PNLIT is ten

Ten years ago on this day, four people were waiting at the sub-registrar’s office in JP Nagar to get a trust deed registered. Along with them, two others, who were to sign as witnesses. Usha, Prasanna and OP Ramaswamy (who I pulled in just that morning), Sripriya and Vardhana, along with me.

We were well prepared. I had drafted the trust deed myself with inputs from others (incl Ashwin Mahesh who was instrumental in the formation of PNLIT), and had it checked by a lawyer. I also made a visit to the sub-registrar’s office a couple of days earlier to get the document reviewed by the office clerks. Carefully printed it at home, and took it along with all the papers that the clerks had told us to bring. Despite all this, given the reputation that the sub-registrar offices have, it would be wrong to say that we were not worried about being put in an uncomfortable spot at some stage. It took but an hour or so. We were done… mugshots, signatures and all, and with the satisfaction that it was a “clean” effort. Puttenahalli Neighbourhood Lake Improvement Trust (PNLIT) was born! In no time, we had decided on a logo, made a facebook page and started building a website; opened a bank account, applied for PAN and started doing whatever was necessary for tax exemption purposes.

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Birds seen in Europe (Part 5)

Where there is the sea, there will be gulls. After all, the sea is what a gull calls home. Looking back, we did spend much of our vacation close to water, so it was natural to have spotted gulls in almost every city that we visited.

Common Gull

Unlike what the name suggests, the Common Gull was not really everywhere. Characterised by a red eye-ring, we first spotted it at Roskilde, Denmark, atop one of the houses. While on the boat from Flam to Gudvangen on Naeroyfjord (one of Norway’s scenic fjords) however, there were many of them following us, looking out for scraps of food. Continue reading

The Rain Trees of Nanjappa Circle

There are three of them. Survivors among the many that probably marked the periphery of Akkithimanahalli Tank in Richmond Town. The oldest living natives from the locality, who are closing in on a century, remember these rain trees (Albizia saman/ Samanea saman) of their growing years, not much different from the way they are today. So it would be safe to assume that these giants at the Rhenius Street-Langford Road junction at Nanjappa Circle (where a circle does not actually now exist) could have been planted more than 150 years ago.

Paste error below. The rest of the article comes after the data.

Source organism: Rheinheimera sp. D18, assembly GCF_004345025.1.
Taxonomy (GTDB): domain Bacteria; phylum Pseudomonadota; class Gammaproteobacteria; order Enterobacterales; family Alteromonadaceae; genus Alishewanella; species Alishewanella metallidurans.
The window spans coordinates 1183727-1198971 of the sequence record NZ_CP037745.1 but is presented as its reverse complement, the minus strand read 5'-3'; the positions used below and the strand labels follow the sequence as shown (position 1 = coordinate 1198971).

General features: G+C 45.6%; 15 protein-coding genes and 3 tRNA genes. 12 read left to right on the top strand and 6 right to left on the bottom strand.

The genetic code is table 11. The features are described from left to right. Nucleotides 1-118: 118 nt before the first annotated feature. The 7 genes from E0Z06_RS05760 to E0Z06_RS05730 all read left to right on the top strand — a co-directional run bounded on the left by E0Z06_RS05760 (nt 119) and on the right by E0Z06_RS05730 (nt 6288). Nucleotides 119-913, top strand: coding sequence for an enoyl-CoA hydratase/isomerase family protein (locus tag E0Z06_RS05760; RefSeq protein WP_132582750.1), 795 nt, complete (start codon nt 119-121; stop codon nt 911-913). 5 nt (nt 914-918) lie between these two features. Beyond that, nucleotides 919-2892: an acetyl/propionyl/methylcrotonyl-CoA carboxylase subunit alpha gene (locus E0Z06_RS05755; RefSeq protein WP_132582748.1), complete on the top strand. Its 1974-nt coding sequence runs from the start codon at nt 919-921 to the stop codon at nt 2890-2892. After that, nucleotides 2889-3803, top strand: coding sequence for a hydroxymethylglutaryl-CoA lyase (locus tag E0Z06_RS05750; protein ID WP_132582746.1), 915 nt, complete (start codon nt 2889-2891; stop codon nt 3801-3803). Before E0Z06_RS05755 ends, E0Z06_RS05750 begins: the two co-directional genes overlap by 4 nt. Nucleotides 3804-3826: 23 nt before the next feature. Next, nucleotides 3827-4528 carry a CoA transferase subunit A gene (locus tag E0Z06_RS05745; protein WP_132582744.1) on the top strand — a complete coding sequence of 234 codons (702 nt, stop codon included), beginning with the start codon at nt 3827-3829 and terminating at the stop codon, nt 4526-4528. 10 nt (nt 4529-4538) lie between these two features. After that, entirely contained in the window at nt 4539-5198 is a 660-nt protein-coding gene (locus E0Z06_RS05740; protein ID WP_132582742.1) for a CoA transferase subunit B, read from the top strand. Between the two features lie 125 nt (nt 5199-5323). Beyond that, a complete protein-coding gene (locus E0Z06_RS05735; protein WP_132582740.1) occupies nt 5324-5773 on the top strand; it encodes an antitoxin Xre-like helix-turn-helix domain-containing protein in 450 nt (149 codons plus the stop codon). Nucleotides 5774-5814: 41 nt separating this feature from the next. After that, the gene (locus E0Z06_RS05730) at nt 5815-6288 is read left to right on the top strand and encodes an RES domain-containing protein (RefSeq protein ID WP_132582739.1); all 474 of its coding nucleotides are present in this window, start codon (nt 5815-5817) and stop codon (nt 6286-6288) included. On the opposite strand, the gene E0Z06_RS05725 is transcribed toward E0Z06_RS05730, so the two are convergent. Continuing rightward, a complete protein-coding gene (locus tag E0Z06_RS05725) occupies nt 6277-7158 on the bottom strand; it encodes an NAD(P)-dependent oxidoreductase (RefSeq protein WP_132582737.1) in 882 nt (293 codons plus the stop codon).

The rain tree is not really “Indian”, but originally from Latin/ Central America. Still, it has grown to become an intrinsic part of Bangalore’s heritage. It is called Bhagaya mara in Kannada. Continue reading

How to revive your neighbourhood lake

Your neighbourhood lake where your mother and her siblings went swimming and fishing is now a multi-storied office complex with a sports stadium next to it. You yourself can remember the place as one where you sailed your little paper boats and from where you excitedly brought home guppies and tadpoles to put into your house pond. Thankfully, there is still some untouched space there – a playground with a few old trees, where boys and girls can play cricket, kick around footballs or just sit and talk. Yes, I’m reminiscing about the Akkithimanahalli “Mud Tank” in Richmond Town, which we let ourselves lose. Continue reading

Ganeshas and lakes

Eco-Ganesha kai hote? (What is Eco-Ganesha?) For sixty year old Savitri, who has lived all her life in a village in Maharashtra, the only Ganeshas she knows are the ones they make with the soil from the beds (and surroundings) of lakes and ponds in her village. Her first time in the city, Savitri is astounded by the size and the variety of Ganeshas she sees in the shops and Eco-Ganesha is a word that has got fixed in her memory forever.

Like many proud Marathas, Savitri says that the Ganesha festival itself originated during her ancestor Shivaji’s time, or so her grandmother told her. She is happy that the festival is celebrated so grandly in the city, but little does she know that many city dwellers are trying to emulate her and her village mates today.

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Spark the Rise, your vote counts!

PNLIT, is a not-for profit charitable trust that Usha, Prasanna, OPR and I started in Bangalore in June 2010. The trust is registered under the Indian Trust Act and we have already received Income Tax 80G exemption for donors. We presently maintain a 13-acre lake called Puttenahalli Lake, in JP Nagar 7th Phase, Bangalore.

Our project “PNLIT – nurturing Puttenahalli Lake back to its pristine glory” has been cleared as an entry in Mahindra Spark the Rise (Round 4) – a programme that recognises ‘sparks’ and gives them a chance to win grants.

What is Spark the Rise?

“You have the passion. You have the ideas. You thrive on innovation. And you know what it takes to fulfill the real needs that’ll improve the life of Indians. So what’s stopping you? Time to take action. Time to Spark the Rise.”